It was still dark as Damon sat quietly next to a large tree in the Long hayfield. Scouting from a few days before told him turkeys would be coming off their roosts in the area and strutting in the hayfield as breeding season started.
The morning was cool but calm, with frost in the low-lying areas. He tried to make himself comfortable while waiting for the day to break.
A turkey started to gobble while still on his roost nearby. The first gobble woke up the whole area and gobblers responded from every direction. That was a promising sign. Lots of the birds in the area would increase the chances of calling in at least one.
It was almost light when the birds started to fly down from their nighttime resting place to begin their day of feeding and breeding. A few landed close by and one old gobbler started strutting almost immediately. He was accompanied by several hens in the open field.
The flock was close, but not close enough to get a shot. Damon needed to move him less than 50 yards to get a shot.
Gobblers usually find an open area where they can be seen and where they strut, fan and gobble to attract hens. They expect the hens to come to them as they put on their show.
I have seen hens travel several hundred yards to a displaying gobbler while the gobbler only moved a few feet. When a gobbler is surrounded by hens, the chances of getting him to move are remote.
His harem moved slowly away, with the gobbler strutting along with them. He would answer Damon’s call, but would not leave his hens. The hens were no help at all as they completely ignored the call. Sometimes hens will come to the hen call, just to see what is going on.
It is perfect when this happens because a gobbler will then follow those hens. This was not going to happen today.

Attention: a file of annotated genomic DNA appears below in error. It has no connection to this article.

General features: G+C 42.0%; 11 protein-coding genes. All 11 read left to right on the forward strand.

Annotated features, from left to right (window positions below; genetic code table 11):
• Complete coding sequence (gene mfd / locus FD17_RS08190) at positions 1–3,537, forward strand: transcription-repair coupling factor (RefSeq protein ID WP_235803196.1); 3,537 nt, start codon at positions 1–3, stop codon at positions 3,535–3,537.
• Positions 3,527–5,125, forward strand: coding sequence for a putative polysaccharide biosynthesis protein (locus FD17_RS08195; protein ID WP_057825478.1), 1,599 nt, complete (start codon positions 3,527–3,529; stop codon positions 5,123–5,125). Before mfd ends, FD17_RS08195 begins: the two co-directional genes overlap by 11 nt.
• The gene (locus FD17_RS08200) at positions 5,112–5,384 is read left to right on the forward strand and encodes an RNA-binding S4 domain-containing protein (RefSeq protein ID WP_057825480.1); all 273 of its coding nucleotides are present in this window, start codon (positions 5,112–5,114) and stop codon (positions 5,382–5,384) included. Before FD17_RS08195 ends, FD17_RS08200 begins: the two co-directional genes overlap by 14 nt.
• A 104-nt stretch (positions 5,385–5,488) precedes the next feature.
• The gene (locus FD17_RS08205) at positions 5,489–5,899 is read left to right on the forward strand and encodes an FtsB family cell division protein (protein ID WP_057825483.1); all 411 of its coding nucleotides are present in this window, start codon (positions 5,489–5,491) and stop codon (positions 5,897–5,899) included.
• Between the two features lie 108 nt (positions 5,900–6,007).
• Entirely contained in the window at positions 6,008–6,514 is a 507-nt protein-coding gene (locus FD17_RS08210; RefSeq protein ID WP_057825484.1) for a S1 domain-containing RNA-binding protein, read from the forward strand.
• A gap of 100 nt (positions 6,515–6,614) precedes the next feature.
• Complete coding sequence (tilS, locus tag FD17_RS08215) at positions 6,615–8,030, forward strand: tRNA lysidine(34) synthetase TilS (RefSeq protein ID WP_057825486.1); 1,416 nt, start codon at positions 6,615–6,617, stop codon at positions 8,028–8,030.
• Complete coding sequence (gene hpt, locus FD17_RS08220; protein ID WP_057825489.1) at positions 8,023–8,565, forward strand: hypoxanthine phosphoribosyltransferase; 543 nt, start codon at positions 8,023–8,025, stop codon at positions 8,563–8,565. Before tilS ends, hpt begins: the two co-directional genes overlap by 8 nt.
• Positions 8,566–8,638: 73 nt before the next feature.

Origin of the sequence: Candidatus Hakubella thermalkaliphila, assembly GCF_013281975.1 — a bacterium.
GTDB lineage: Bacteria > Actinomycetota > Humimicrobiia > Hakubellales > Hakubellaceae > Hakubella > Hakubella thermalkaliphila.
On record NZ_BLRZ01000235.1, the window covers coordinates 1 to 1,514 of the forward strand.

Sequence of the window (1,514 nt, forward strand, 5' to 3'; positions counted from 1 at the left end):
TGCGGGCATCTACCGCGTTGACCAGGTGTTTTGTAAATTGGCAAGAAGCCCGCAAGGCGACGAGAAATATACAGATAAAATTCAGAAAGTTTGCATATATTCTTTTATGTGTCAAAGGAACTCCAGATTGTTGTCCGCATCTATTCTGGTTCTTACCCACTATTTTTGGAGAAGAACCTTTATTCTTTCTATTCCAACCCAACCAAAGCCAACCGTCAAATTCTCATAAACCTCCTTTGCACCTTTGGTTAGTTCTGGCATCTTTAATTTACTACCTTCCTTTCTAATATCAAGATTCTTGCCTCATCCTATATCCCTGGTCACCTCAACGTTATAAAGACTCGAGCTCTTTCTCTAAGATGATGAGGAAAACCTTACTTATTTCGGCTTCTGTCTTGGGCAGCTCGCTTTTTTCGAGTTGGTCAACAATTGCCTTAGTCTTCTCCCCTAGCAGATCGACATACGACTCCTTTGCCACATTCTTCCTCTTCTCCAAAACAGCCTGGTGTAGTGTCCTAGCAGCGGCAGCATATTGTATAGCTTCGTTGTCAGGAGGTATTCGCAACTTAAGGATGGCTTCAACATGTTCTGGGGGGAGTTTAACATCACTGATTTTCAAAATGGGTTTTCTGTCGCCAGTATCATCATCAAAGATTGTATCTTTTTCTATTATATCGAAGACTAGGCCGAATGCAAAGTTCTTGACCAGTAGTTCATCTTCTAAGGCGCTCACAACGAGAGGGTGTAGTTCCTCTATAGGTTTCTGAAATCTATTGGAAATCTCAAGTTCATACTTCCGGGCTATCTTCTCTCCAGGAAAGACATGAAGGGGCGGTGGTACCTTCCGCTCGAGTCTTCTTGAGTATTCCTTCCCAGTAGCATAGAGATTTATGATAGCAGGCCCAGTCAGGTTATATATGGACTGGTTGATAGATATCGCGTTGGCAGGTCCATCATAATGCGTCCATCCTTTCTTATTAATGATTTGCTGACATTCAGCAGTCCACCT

Two or three gobblers were working near the north end of the Long hayfield. Damon decided to put the sneak on them since they would not come to his call.
Creeping just inside of the tree line, he slowly moved closer to where the birds were putting on their display. He could hear their wings drumming on the ground as they gobbled just over the hill from him. They could be no more than 25 yards away, but he still could not see them.
He would call and they would answer, but never came closer. Going out into the open field is just the luck of seeing them before they see you. If their backs are turned, you have a chance. If not, you are busted.
A turkey can duck and run before a person has a chance to raise their shotgun. As Damon was doing the low crawl through the dew-covered grass, he raised his head long enough to be spotted. They were gone in a flash.
Another gobbler, several hundred yards away, had been answering the call since dawn. He was across the creek so getting him to move was questionable.
It is unusual to convince a turkey to cross a creek, fence, or any other obstacle. They will stand their ground and wait for the hens to come to them.
Damon got as close as he thought he dared and started calling while hiding behind a rose bush. To his surprise, the gobbler hopped the creek and started strutting again. Each hen call Damon made caused the gobbler to move a bit closer.
With one last call, Damon readied his shotgun. The fat old bird moved into the clearing and it was lights out for him and smoked turkey on the grill for Damon.